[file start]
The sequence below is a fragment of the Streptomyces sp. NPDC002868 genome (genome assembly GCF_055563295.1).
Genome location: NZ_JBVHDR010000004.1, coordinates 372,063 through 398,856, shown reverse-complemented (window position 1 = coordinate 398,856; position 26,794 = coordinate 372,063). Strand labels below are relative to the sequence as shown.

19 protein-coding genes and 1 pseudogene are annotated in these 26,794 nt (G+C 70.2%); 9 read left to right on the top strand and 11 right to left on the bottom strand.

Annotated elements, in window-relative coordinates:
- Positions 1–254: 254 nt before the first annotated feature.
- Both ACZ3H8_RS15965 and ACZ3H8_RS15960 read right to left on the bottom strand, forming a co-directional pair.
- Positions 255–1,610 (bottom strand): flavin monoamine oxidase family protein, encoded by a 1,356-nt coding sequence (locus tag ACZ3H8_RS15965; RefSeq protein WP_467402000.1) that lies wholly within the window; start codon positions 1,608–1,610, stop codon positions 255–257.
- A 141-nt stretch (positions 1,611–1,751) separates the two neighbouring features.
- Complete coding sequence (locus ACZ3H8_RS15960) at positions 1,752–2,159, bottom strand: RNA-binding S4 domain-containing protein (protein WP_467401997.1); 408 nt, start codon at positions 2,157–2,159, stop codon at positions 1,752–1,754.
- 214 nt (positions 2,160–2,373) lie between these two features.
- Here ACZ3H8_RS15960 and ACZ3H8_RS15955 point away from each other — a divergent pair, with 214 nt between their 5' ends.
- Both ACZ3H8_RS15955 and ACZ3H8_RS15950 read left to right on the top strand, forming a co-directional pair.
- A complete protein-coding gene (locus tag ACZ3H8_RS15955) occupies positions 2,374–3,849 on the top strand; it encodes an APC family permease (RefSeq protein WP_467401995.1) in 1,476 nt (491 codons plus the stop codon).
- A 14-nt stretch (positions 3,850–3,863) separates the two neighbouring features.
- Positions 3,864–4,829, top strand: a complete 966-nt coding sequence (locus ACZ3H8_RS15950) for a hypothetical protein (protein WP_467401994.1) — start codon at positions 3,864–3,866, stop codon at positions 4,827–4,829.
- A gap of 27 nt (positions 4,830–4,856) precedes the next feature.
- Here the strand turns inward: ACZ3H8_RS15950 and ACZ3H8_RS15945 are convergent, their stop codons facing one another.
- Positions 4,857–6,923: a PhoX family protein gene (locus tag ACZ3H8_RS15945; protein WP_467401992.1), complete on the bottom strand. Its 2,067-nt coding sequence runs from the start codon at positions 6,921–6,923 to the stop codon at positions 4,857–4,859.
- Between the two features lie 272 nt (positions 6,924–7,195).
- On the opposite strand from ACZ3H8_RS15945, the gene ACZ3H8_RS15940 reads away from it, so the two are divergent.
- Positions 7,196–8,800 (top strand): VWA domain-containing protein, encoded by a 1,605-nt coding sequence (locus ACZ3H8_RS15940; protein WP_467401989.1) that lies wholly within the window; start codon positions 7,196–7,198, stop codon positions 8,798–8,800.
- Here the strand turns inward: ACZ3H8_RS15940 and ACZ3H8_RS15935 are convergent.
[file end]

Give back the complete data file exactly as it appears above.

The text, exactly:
The sequence below is a fragment of the Streptomyces sp. NPDC002868 genome (genome assembly GCF_055563295.1).
Genome location: NZ_JBVHDR010000004.1, coordinates 372,063 through 398,856, shown reverse-complemented (window position 1 = coordinate 398,856; position 26,794 = coordinate 372,063). Strand labels below are relative to the sequence as shown.

19 protein-coding genes and 1 pseudogene are annotated in these 26,794 nt (G+C 70.2%); 9 read left to right on the top strand and 11 right to left on the bottom strand.

Annotated elements, in window-relative coordinates:
- Positions 1–254: 254 nt before the first annotated feature.
- Both ACZ3H8_RS15965 and ACZ3H8_RS15960 read right to left on the bottom strand, forming a co-directional pair.
- Positions 255–1,610 (bottom strand): flavin monoamine oxidase family protein, encoded by a 1,356-nt coding sequence (locus tag ACZ3H8_RS15965; RefSeq protein WP_467402000.1) that lies wholly within the window; start codon positions 1,608–1,610, stop codon positions 255–257.
- A 141-nt stretch (positions 1,611–1,751) separates the two neighbouring features.
- Complete coding sequence (locus ACZ3H8_RS15960) at positions 1,752–2,159, bottom strand: RNA-binding S4 domain-containing protein (protein WP_467401997.1); 408 nt, start codon at positions 2,157–2,159, stop codon at positions 1,752–1,754.
- 214 nt (positions 2,160–2,373) lie between these two features.
- Here ACZ3H8_RS15960 and ACZ3H8_RS15955 point away from each other — a divergent pair, with 214 nt between their 5' ends.
- Both ACZ3H8_RS15955 and ACZ3H8_RS15950 read left to right on the top strand, forming a co-directional pair.
- A complete protein-coding gene (locus tag ACZ3H8_RS15955) occupies positions 2,374–3,849 on the top strand; it encodes an APC family permease (RefSeq protein WP_467401995.1) in 1,476 nt (491 codons plus the stop codon).
- A 14-nt stretch (positions 3,850–3,863) separates the two neighbouring features.
- Positions 3,864–4,829, top strand: a complete 966-nt coding sequence (locus ACZ3H8_RS15950) for a hypothetical protein (protein WP_467401994.1) — start codon at positions 3,864–3,866, stop codon at positions 4,827–4,829.
- A gap of 27 nt (positions 4,830–4,856) precedes the next feature.
- Here the strand turns inward: ACZ3H8_RS15950 and ACZ3H8_RS15945 are convergent, their stop codons facing one another.
- Positions 4,857–6,923: a PhoX family protein gene (locus tag ACZ3H8_RS15945; protein WP_467401992.1), complete on the bottom strand. Its 2,067-nt coding sequence runs from the start codon at positions 6,921–6,923 to the stop codon at positions 4,857–4,859.
- Between the two features lie 272 nt (positions 6,924–7,195).
- On the opposite strand from ACZ3H8_RS15945, the gene ACZ3H8_RS15940 reads away from it, so the two are divergent.
- Positions 7,196–8,800 (top strand): VWA domain-containing protein, encoded by a 1,605-nt coding sequence (locus ACZ3H8_RS15940; protein WP_467401989.1) that lies wholly within the window; start codon positions 7,196–7,198, stop codon positions 8,798–8,800.
- Here the strand turns inward: ACZ3H8_RS15940 and ACZ3H8_RS15935 are convergent.